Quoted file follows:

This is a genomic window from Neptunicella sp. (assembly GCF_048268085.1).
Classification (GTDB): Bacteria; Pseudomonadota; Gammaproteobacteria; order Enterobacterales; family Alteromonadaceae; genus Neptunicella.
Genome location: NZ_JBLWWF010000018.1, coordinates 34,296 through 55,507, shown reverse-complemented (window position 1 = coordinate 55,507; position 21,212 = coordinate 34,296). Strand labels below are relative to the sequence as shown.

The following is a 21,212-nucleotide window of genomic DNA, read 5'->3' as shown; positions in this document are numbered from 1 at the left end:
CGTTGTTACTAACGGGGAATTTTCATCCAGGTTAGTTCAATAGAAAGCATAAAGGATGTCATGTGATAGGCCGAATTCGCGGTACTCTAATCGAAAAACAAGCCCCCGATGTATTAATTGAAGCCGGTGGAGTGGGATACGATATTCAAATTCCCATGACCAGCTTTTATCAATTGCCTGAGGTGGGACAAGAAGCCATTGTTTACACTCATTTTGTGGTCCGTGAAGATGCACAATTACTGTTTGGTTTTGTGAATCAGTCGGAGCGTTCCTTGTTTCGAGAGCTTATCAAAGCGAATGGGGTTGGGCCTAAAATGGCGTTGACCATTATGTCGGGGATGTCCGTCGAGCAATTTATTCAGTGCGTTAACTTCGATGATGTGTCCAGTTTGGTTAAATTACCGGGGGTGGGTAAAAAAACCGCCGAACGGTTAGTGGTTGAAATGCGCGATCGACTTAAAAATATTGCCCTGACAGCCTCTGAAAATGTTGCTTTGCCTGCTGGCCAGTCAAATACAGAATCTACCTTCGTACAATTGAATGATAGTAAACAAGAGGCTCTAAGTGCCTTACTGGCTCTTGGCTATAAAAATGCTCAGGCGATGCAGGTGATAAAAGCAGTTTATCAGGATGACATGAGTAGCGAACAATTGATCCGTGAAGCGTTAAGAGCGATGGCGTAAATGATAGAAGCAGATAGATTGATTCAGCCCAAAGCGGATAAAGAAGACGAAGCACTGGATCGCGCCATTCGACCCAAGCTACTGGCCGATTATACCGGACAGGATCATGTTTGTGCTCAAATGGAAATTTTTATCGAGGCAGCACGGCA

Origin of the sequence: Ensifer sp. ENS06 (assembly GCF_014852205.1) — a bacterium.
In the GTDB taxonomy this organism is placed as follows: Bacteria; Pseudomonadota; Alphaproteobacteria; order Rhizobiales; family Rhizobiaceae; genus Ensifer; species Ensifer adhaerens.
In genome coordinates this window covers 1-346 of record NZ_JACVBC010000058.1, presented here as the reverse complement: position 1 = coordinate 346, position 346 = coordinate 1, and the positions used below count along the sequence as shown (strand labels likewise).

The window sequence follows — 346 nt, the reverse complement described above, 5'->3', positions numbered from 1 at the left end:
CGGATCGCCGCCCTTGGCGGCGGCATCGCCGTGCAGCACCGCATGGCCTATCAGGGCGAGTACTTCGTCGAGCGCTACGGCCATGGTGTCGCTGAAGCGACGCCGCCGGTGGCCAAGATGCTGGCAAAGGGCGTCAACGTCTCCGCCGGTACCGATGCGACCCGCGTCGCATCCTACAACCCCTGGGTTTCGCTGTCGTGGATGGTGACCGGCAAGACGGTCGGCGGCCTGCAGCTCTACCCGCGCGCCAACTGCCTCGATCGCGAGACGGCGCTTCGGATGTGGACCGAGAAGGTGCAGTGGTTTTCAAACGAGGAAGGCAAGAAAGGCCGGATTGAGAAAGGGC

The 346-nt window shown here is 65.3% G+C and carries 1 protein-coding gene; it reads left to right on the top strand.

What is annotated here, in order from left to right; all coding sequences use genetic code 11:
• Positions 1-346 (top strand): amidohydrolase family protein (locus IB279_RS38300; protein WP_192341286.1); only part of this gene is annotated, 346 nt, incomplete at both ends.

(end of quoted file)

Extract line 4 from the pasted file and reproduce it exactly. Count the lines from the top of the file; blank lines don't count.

The following is a 21,212-nucleotide window of genomic DNA, read 5'->3' as shown; positions in this document are numbered from 1 at the left end: